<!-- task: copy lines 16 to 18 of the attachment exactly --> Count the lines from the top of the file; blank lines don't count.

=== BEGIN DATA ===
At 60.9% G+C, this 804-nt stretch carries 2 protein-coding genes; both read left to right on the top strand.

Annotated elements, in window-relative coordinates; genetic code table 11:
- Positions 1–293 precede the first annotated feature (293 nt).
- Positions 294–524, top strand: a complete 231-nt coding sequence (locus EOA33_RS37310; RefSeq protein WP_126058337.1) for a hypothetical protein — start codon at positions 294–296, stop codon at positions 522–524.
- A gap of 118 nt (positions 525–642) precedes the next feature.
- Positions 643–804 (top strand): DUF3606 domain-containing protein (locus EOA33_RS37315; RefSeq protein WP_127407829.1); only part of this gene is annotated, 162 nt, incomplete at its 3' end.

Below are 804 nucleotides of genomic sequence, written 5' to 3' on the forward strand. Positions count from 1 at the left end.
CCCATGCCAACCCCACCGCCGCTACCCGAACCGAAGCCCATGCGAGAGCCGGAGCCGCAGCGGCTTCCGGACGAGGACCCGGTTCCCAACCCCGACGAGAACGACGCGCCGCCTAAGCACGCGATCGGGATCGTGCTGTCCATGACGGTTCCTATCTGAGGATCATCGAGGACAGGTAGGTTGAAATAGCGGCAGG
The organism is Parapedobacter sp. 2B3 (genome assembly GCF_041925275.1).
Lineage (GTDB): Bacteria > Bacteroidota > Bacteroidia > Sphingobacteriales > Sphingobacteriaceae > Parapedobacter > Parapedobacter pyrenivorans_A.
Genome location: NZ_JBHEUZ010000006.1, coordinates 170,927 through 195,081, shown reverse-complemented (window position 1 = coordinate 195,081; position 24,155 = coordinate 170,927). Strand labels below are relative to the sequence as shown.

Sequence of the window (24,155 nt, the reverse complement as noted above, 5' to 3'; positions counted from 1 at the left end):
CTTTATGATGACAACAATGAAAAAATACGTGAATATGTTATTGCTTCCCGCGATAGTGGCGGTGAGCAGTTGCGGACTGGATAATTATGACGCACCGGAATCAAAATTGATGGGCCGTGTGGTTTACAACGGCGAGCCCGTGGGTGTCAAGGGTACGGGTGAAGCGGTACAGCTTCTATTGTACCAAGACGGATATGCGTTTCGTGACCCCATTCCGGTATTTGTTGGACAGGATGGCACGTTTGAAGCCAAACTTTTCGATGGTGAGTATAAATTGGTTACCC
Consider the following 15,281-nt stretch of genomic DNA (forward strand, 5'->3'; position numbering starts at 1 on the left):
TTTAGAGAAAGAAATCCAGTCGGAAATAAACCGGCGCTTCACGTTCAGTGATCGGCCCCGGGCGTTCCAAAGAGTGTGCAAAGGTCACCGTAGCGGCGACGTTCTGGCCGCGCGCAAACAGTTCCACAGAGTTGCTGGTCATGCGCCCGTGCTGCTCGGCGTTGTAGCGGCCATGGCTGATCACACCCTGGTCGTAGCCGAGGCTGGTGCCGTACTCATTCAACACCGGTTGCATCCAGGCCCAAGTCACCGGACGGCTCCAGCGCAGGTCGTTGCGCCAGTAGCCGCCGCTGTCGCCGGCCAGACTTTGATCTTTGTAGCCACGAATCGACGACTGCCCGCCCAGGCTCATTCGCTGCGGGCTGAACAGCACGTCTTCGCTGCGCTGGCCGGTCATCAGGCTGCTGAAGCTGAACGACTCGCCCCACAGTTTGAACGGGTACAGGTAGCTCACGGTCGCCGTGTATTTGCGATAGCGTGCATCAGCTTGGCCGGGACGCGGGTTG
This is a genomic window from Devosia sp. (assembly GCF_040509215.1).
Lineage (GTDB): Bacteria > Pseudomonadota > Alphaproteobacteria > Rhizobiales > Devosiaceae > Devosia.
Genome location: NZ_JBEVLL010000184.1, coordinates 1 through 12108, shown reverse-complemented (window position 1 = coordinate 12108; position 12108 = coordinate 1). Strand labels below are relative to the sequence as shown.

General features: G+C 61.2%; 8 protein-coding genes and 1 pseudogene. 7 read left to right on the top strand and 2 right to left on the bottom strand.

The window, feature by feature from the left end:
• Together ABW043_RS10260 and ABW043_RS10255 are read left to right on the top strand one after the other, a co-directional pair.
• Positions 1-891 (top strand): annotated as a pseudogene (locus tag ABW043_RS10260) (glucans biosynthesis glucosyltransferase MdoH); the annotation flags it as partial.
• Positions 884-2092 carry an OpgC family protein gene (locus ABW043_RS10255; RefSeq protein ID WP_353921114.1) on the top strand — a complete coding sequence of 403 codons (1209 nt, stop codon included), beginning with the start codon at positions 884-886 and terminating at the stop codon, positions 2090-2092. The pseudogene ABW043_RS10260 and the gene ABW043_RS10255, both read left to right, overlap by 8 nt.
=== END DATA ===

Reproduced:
This is a genomic window from Devosia sp. (assembly GCF_040509215.1).
Lineage (GTDB): Bacteria > Pseudomonadota > Alphaproteobacteria > Rhizobiales > Devosiaceae > Devosia.
Genome location: NZ_JBEVLL010000184.1, coordinates 1 through 12108, shown reverse-complemented (window position 1 = coordinate 12108; position 12108 = coordinate 1). Strand labels below are relative to the sequence as shown.